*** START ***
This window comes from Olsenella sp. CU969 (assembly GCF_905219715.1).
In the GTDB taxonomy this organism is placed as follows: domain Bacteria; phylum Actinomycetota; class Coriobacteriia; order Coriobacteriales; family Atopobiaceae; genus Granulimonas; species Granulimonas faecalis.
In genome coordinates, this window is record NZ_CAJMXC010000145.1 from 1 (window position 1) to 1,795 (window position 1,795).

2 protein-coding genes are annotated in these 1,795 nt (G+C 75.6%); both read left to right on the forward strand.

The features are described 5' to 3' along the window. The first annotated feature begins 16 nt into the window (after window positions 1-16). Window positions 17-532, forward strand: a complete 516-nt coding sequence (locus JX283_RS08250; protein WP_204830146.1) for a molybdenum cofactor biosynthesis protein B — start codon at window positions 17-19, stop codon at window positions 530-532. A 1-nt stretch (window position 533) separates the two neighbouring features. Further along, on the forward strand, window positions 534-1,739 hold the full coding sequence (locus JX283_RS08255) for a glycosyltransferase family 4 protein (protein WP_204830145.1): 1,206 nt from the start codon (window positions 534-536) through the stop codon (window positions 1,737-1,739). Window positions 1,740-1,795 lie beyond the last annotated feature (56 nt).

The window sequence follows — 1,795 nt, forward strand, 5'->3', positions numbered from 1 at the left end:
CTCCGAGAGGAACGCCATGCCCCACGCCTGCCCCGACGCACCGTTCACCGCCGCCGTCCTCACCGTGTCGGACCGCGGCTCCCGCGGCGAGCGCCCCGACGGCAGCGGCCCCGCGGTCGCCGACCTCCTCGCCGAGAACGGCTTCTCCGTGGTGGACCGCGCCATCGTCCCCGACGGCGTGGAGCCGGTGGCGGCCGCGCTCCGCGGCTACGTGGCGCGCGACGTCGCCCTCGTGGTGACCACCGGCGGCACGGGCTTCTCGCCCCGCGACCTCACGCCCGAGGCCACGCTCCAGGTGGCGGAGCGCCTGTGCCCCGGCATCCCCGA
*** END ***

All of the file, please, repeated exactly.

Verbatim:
This window comes from Olsenella sp. CU969 (assembly GCF_905219715.1).
In the GTDB taxonomy this organism is placed as follows: domain Bacteria; phylum Actinomycetota; class Coriobacteriia; order Coriobacteriales; family Atopobiaceae; genus Granulimonas; species Granulimonas faecalis.
In genome coordinates, this window is record NZ_CAJMXC010000145.1 from 1 (window position 1) to 1,795 (window position 1,795).

2 protein-coding genes are annotated in these 1,795 nt (G+C 75.6%); both read left to right on the forward strand.

The features are described 5' to 3' along the window. The first annotated feature begins 16 nt into the window (after window positions 1-16). Window positions 17-532, forward strand: a complete 516-nt coding sequence (locus JX283_RS08250; protein WP_204830146.1) for a molybdenum cofactor biosynthesis protein B — start codon at window positions 17-19, stop codon at window positions 530-532. A 1-nt stretch (window position 533) separates the two neighbouring features. Further along, on the forward strand, window positions 534-1,739 hold the full coding sequence (locus JX283_RS08255) for a glycosyltransferase family 4 protein (protein WP_204830145.1): 1,206 nt from the start codon (window positions 534-536) through the stop codon (window positions 1,737-1,739). Window positions 1,740-1,795 lie beyond the last annotated feature (56 nt).

The window sequence follows — 1,795 nt, forward strand, 5'->3', positions numbered from 1 at the left end:
CTCCGAGAGGAACGCCATGCCCCACGCCTGCCCCGACGCACCGTTCACCGCCGCCGTCCTCACCGTGTCGGACCGCGGCTCCCGCGGCGAGCGCCCCGACGGCAGCGGCCCCGCGGTCGCCGACCTCCTCGCCGAGAACGGCTTCTCCGTGGTGGACCGCGCCATCGTCCCCGACGGCGTGGAGCCGGTGGCGGCCGCGCTCCGCGGCTACGTGGCGCGCGACGTCGCCCTCGTGGTGACCACCGGCGGCACGGGCTTCTCGCCCCGCGACCTCACGCCCGAGGCCACGCTCCAGGTGGCGGAGCGCCTGTGCCCCGGCATCCCCGA